iCliniq logo

Ask a Doctor Online Now

HomeAnswersNeurologyeye floatersI have floaters in both eyes. Please suggest.

Is eye floaters an optical problem or neurological or a combination of both?

The following is an actual conversation between an iCliniq user and a doctor that has been reviewed and published as a Premium Q&A.

Medically reviewed by

iCliniq medical review team

Published At November 20, 2015
Reviewed AtFebruary 13, 2024

Patient's Query

Hi doctor,

I am a 35 year old male. I have floaters in both eyes which developed after severe eye infection at the age of 28 with the use of welding light. Previously, I received treatment for stress. I had tablet Cipralex (Escitalopram) 10 mg for around 3 years. Currently, I am not on any such medication. While taking Cipralex, I used to get good sleep and my light sensitivity suppressed. I had undergone brain computed tomography (CT) two years and four years ago, both were normal. My magnetic resonance imaging (MRI) and Angio of scalp and brain done this year are also normal. I got meningitis vaccination in 2010 due to gulf visa requirement. I used to get routine eye check up and fundus examination every six months. My eye pressure is maintained at 18/20. In perimetry, there isno glaucoma. I have normal sharp vision of 6/6. I also got optical coherence tomography (OCT) recently to check retina. My problems are light sensitivity and disturbed sleep. The light spot does not go away quickly. I am disturbed with dreams at night andno proper sleep. I have sound intolerance too. I would like to know whether my light sensitivity is a neurological problem or optical issue or a combination of both. My neurologist prescribed Flunarizine and Escitalopram for light sensitivity. I am concerned with these drugs as they are selective serotonin reuptake inhibitor (SSRI). I am bothered about my light and sound sensitivity along with disturbed sleep pattern. Kindly guide me.

Hi,

Welcome to icliniq.com. Eye floaters could be due to eye or secondary to brain. As your eye testing has been normal and nothing seen on slit-lamp examination then likelihood of being it from brain is high. Common eye spots or black spots caused by migraines are sometimes mistaken as floaters. This could explain the reason for you being on Flunarizine (migraine prophylaxis). Photosensitivity and phonosensitivity (sound) can be seen with migraines. Flunarizine should help you with these. If you feel any benefit then there is a room to improve it by adjusting the medication or changing to other agent. Since there is a history of severe eye infection (uveitis? or retinitis?), the left over debris can cause floaters. This could be seen on eye examination and helped by an ophthalmologist. SSRI (selective serotonin reuptake inhibitor) can help you with your sleep, but sometime it increases your dreams. If you are very concerned with your sleep disturbance, it is worth getting a sleep study (polysomnography) and look for formal evaluation. Your normal magnetic resonance imaging (MRI) of brain is a reassuring thing. The probable cause is eye floaters. The differential diagnosis is 1. Eye infection. 2. Migraines. 3. Sleep disturbance. The treatment plan is to continue with current medications. The preventive measure is sleep hygiene.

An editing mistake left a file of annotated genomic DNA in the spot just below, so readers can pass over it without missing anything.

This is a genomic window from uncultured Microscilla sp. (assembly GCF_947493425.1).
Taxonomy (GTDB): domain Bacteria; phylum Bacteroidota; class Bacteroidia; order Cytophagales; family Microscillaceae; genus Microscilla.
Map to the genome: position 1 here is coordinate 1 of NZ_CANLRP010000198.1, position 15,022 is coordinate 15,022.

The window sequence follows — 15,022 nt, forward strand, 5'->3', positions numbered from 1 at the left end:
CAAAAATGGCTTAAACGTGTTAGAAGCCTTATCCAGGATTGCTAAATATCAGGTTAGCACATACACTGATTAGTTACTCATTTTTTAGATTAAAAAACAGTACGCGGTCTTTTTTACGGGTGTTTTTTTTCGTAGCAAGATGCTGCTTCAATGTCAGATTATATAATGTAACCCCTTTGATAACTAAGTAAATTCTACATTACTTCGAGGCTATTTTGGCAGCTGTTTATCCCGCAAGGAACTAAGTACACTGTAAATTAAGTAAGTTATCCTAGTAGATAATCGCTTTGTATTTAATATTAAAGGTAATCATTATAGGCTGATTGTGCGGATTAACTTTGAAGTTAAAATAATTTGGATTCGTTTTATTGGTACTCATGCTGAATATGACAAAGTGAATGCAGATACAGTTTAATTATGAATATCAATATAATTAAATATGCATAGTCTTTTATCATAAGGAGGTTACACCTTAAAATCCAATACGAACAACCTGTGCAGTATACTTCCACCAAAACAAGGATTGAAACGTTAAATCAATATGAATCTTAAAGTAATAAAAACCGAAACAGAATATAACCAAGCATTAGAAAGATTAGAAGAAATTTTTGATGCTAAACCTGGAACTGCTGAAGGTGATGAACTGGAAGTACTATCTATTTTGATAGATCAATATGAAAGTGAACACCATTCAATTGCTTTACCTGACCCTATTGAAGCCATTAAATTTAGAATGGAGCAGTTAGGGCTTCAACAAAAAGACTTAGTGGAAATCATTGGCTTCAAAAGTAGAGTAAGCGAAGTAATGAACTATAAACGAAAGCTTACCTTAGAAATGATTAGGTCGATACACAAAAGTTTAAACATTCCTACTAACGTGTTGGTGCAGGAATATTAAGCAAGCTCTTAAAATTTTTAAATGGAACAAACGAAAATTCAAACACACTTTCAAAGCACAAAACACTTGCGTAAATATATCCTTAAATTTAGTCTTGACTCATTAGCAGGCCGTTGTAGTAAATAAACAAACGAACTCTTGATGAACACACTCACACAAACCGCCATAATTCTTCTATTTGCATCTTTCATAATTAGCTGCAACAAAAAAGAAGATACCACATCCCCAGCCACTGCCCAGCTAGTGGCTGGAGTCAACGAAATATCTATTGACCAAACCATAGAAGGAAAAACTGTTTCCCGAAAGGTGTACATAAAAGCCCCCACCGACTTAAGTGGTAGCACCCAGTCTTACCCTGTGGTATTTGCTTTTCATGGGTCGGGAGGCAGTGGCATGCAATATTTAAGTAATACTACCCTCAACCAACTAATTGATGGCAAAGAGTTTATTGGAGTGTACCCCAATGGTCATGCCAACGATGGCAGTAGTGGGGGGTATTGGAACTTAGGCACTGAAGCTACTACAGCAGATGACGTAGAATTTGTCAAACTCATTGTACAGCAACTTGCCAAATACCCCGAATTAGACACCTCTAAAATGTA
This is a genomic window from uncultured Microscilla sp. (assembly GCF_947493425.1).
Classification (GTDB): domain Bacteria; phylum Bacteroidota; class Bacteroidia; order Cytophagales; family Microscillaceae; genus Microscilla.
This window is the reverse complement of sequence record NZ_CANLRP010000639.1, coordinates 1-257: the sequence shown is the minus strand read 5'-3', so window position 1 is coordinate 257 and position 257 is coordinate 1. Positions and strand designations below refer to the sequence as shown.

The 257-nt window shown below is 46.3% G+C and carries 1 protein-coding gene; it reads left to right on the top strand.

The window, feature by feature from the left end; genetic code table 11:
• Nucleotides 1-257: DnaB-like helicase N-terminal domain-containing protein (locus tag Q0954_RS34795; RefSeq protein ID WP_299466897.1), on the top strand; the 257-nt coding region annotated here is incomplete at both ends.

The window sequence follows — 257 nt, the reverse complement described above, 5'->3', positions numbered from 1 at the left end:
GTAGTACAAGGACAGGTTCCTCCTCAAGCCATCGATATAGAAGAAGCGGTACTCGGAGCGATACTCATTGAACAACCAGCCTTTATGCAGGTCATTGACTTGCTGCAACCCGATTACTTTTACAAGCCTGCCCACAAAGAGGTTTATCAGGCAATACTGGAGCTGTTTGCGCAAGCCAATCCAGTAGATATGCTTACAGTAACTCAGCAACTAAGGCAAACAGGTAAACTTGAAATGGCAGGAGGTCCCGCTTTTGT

Same symptoms don't mean you have the same problem. Consult a doctor now!

Dr. Lalit R. Bansal
Dr. Lalit R. Bansal

Neurology

Community Banner Mobile
By subscribing, I agree to iCliniq's Terms & Privacy Policy.

Read answers about:

eye floaterssleep hygeine

Ask your health query to a doctor online

Neurology

*guaranteed answer within 4 hours

Disclaimer: No content published on this website is intended to be a substitute for professional medical diagnosis, advice or treatment by a trained physician. Seek advice from your physician or other qualified healthcare providers with questions you may have regarding your symptoms and medical condition for a complete medical diagnosis. Do not delay or disregard seeking professional medical advice because of something you have read on this website. Read our Editorial Process to know how we create content for health articles and queries.

This website uses cookies to ensure you get the best experience on our website. iCliniq privacy policy